World Library  
Flag as Inappropriate
Email this Article

Rudolf Kohlrausch

Article Id: WHEBN0015650931
Reproduction Date:

Title: Rudolf Kohlrausch  
Author: World Heritage Encyclopedia
Language: English
Subject: Stretched exponential function, Maxwell's equations, Speed of light, Electromagnetic radiation, Index of physics articles (R)
Publisher: World Heritage Encyclopedia

Rudolf Kohlrausch

Rudolf Kohlrausch (1809-1858)

Rudolf Hermann Arndt Kohlrausch (November 6, 1809, Göttingen - March 8, 1858, Erlangen) was a German physicist.


He was a native of Göttingen, the son of educator Heinrich Friedrich Theodor Kohlrausch. He was successively teacher of mathematics and physics at Lüneburg, Rinteln, Kassel and Marburg. In 1853 he became an associate professor at the University of Marburg, and four years later, a full professor of physics at the University of Erlangen.[1]


In 1854 Kohlrausch introduced the relaxation phenomena, and used the stretched exponential function to explain relaxation effects of a discharging Leyden jar (capacitor).[2] In 1856, with Wilhelm Weber (1804–1891), he demonstrated that the ratio of electrostatic to electromagnetic units produced a number that matched the value of the then known speed of light.[3] This finding was instrumental towards Maxwell's conjecture that light is an electromagnetic wave. Also, the first usage of the letter "c" to denote the speed of light was published in an 1856 paper by Kohlrausch and Weber.


He was the father of physicist Friedrich Kohlrausch.

Published works

  • Elektrodynamische Maaßbestimmungen : insbesondere Zurückführung der Stromintensitäts-Messungen auf mechanisches Maass (with Wilhelm Weber) 1857.[4]


  1. ^ ADB:Kohlrausch, Rudolf @ Allgemeine Deutsche Biographie
  2. ^ NCBI Quantitative fluorescence loss in photobleaching for analysis of protein transport and aggregation BMC Bioinformatics. 2012; 13: 296. Published online Nov 13, 2012. doi: 10.1186/1471-2105-13-296
  3. ^ Speed of Light, NJSAS Weber and Kohlrausch: the Ratio of Electrostatic to Electromagnetic Units
  4. ^ OCLC Elektrodynamische Maaßbestimmungen


  • "The evolution of applied harmonic analysis" by Elena Prestini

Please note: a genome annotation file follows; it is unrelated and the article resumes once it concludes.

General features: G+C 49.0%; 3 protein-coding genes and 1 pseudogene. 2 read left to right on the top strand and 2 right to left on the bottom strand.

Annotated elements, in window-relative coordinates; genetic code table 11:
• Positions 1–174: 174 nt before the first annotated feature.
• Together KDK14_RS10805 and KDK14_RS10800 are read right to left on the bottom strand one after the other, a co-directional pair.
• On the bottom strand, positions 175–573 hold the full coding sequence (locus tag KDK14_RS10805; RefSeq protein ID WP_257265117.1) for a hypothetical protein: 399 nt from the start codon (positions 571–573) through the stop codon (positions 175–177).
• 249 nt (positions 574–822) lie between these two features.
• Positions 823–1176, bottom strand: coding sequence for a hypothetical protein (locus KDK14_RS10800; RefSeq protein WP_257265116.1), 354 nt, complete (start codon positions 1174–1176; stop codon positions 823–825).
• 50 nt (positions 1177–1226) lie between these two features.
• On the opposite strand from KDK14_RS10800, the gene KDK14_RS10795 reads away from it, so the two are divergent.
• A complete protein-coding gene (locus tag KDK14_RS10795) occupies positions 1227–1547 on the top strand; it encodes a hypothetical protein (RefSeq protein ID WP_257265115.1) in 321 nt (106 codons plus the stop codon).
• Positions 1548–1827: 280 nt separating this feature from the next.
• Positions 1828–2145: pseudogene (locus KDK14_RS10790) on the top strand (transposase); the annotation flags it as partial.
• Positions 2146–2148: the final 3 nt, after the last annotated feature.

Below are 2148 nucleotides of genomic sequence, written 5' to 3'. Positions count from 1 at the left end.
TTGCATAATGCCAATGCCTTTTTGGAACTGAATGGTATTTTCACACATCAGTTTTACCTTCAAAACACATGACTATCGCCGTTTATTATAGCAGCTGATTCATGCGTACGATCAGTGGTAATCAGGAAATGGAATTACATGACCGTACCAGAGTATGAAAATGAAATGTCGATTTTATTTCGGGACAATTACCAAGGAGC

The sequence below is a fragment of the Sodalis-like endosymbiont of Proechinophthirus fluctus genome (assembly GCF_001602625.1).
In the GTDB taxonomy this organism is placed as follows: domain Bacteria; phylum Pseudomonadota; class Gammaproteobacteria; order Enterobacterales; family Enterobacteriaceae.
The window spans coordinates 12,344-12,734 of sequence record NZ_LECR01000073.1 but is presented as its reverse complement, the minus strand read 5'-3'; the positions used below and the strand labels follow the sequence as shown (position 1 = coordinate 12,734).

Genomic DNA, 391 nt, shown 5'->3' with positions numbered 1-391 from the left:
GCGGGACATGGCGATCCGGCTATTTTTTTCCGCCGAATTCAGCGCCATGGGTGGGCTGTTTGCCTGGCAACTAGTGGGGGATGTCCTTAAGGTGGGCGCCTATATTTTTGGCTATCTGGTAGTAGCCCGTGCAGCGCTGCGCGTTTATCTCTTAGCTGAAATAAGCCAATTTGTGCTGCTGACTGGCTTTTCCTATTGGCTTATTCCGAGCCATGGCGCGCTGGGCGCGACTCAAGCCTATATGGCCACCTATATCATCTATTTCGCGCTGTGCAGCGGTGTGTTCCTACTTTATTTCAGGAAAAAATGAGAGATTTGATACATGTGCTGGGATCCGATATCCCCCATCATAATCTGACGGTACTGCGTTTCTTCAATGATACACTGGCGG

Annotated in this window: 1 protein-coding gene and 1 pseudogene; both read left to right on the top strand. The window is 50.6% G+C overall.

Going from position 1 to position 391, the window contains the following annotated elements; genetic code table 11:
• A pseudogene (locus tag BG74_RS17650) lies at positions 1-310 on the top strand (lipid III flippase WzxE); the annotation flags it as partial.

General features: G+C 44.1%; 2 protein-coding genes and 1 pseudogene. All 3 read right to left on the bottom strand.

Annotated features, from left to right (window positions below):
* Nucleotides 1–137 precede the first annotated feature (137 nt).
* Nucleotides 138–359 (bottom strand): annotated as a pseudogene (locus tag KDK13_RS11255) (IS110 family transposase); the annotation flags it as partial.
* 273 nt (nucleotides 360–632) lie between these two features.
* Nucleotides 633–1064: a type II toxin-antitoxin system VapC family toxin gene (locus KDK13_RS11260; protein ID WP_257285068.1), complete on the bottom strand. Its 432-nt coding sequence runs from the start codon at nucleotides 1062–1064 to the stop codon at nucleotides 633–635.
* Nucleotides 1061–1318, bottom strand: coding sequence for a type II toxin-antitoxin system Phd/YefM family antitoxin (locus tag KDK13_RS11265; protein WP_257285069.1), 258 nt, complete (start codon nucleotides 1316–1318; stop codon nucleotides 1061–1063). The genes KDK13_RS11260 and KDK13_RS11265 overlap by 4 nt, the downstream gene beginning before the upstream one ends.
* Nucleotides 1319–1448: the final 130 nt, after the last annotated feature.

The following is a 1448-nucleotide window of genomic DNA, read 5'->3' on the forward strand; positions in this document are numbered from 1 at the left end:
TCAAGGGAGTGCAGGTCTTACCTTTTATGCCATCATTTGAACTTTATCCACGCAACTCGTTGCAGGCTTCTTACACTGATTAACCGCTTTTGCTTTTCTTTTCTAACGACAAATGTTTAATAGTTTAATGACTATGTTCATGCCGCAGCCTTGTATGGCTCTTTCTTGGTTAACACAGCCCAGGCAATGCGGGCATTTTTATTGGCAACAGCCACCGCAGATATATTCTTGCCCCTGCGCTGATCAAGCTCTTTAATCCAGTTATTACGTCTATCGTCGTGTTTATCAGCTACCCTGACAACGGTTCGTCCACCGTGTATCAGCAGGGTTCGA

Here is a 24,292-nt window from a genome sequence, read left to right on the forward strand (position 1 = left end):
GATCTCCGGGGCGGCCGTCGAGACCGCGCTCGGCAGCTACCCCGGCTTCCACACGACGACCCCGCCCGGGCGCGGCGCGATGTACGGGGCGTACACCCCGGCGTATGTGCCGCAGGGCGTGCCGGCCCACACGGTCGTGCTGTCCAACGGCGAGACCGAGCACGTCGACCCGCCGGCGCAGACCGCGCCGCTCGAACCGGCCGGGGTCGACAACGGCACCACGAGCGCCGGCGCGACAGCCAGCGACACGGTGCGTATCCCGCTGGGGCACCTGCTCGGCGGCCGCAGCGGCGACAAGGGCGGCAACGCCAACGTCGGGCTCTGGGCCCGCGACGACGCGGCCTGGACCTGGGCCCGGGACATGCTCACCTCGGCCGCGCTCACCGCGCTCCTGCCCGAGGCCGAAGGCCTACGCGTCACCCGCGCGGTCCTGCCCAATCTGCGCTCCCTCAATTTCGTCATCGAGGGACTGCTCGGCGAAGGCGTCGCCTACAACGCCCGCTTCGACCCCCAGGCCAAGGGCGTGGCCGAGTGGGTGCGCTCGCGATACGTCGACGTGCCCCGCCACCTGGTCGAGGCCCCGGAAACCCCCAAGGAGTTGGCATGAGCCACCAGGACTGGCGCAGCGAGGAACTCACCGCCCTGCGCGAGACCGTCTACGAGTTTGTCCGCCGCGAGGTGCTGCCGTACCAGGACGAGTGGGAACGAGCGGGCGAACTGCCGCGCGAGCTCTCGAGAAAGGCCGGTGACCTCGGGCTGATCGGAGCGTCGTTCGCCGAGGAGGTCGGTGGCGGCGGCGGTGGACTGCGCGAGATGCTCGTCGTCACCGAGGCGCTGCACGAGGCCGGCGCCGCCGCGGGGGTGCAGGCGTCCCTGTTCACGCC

• PhysicsWorld "Blast from the Past"

External links

This article was sourced from Creative Commons Attribution-ShareAlike License; additional terms may apply. World Heritage Encyclopedia content is assembled from numerous content providers, Open Access Publishing, and in compliance with The Fair Access to Science and Technology Research Act (FASTR), Wikimedia Foundation, Inc., Public Library of Science, The Encyclopedia of Life, Open Book Publishers (OBP), PubMed, U.S. National Library of Medicine, National Center for Biotechnology Information, U.S. National Library of Medicine, National Institutes of Health (NIH), U.S. Department of Health & Human Services, and, which sources content from all federal, state, local, tribal, and territorial government publication portals (.gov, .mil, .edu). Funding for and content contributors is made possible from the U.S. Congress, E-Government Act of 2002.
Crowd sourced content that is contributed to World Heritage Encyclopedia is peer reviewed and edited by our editorial staff to ensure quality scholarly research articles.
By using this site, you agree to the Terms of Use and Privacy Policy. World Heritage Encyclopedia™ is a registered trademark of the World Public Library Association, a non-profit organization.

Copyright © World Library Foundation. All rights reserved. eBooks from World eBook Library are sponsored by the World Library Foundation,
a 501c(4) Member's Support Non-Profit Organization, and is NOT affiliated with any governmental agency or department.